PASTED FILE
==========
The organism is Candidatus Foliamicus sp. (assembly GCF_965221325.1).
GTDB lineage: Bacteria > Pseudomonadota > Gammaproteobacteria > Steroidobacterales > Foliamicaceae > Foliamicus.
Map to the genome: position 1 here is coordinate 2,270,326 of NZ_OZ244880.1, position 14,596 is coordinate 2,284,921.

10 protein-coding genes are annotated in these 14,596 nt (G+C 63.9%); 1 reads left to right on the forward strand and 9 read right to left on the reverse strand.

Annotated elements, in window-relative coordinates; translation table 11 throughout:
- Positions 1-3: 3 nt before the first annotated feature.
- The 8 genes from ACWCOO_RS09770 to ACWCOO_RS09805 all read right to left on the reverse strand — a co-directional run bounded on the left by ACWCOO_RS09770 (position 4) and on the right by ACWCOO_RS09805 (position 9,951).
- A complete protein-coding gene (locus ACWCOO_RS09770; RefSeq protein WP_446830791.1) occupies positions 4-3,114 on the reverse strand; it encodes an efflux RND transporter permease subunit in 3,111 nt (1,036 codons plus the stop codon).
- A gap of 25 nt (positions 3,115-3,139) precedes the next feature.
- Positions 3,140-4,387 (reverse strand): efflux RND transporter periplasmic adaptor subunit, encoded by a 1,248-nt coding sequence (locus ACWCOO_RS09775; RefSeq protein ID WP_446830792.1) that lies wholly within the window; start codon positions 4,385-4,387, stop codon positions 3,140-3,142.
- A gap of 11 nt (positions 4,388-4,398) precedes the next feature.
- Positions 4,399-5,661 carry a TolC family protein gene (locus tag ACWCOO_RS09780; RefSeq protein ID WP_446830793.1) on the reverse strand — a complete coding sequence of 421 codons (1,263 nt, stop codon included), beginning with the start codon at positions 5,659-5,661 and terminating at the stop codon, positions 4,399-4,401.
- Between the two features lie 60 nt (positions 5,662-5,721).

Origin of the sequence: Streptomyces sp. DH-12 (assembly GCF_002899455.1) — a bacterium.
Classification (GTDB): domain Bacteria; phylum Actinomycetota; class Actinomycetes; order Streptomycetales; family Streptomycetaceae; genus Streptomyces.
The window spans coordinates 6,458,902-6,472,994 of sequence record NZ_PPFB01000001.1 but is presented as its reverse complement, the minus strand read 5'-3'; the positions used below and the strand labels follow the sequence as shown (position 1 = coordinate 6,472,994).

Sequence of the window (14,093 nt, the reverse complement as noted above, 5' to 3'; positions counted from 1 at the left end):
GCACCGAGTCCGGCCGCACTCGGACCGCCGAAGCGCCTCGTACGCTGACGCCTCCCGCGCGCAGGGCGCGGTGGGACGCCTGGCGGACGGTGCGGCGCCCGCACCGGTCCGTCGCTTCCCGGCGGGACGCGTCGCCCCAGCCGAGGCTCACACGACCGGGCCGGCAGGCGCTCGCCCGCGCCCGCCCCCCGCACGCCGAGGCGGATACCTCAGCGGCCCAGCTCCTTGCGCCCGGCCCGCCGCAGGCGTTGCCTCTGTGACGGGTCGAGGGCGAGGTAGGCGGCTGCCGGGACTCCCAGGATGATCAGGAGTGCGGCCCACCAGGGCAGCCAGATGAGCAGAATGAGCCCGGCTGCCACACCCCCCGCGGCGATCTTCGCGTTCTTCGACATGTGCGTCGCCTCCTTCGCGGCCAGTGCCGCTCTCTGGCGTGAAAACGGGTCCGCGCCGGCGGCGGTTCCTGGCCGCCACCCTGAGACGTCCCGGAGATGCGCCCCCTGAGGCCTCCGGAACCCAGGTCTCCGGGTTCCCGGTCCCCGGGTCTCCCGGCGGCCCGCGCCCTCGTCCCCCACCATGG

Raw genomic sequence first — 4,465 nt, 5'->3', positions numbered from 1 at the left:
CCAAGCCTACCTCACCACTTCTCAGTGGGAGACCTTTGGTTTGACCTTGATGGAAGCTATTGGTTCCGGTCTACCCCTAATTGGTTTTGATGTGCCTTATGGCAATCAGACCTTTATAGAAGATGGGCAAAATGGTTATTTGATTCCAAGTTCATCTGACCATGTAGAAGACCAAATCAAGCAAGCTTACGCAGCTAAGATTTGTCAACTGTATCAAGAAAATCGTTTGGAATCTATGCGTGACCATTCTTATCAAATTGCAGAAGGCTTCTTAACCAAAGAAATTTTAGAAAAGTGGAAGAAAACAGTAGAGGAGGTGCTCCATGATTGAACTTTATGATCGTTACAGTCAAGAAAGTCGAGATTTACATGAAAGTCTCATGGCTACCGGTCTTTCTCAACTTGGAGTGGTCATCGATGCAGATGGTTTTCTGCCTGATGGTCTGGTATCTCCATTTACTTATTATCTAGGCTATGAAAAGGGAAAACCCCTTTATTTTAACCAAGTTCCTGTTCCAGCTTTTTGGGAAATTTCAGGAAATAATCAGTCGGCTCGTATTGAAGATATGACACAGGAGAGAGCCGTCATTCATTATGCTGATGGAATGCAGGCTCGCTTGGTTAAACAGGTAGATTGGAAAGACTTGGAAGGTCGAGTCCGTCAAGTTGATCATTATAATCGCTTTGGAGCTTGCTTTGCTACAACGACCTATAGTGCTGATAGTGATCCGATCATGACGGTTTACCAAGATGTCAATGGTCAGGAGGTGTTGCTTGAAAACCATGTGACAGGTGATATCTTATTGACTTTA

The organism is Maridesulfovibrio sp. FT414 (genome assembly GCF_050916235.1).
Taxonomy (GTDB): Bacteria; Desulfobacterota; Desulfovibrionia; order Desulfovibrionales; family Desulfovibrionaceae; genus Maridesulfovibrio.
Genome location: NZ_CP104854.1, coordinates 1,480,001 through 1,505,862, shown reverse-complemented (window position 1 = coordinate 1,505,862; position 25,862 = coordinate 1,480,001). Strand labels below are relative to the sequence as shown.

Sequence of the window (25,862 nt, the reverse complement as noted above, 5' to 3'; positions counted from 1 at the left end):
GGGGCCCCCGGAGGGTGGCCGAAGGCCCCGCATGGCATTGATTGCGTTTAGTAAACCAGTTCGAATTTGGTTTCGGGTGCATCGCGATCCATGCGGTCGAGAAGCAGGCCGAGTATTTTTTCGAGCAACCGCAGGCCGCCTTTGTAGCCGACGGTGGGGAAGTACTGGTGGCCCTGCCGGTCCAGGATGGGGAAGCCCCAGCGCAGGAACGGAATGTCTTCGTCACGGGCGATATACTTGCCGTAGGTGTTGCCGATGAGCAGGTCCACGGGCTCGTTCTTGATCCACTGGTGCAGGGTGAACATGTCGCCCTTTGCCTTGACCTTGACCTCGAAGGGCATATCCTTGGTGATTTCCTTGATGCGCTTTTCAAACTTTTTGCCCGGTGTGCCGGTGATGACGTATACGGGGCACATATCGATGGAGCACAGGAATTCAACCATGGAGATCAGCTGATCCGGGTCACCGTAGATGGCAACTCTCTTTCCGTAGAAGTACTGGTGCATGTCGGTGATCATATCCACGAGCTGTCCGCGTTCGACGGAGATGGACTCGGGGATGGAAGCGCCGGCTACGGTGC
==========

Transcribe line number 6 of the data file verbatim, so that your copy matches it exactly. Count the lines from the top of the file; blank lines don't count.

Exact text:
- Positions 1-3: 3 nt before the first annotated feature.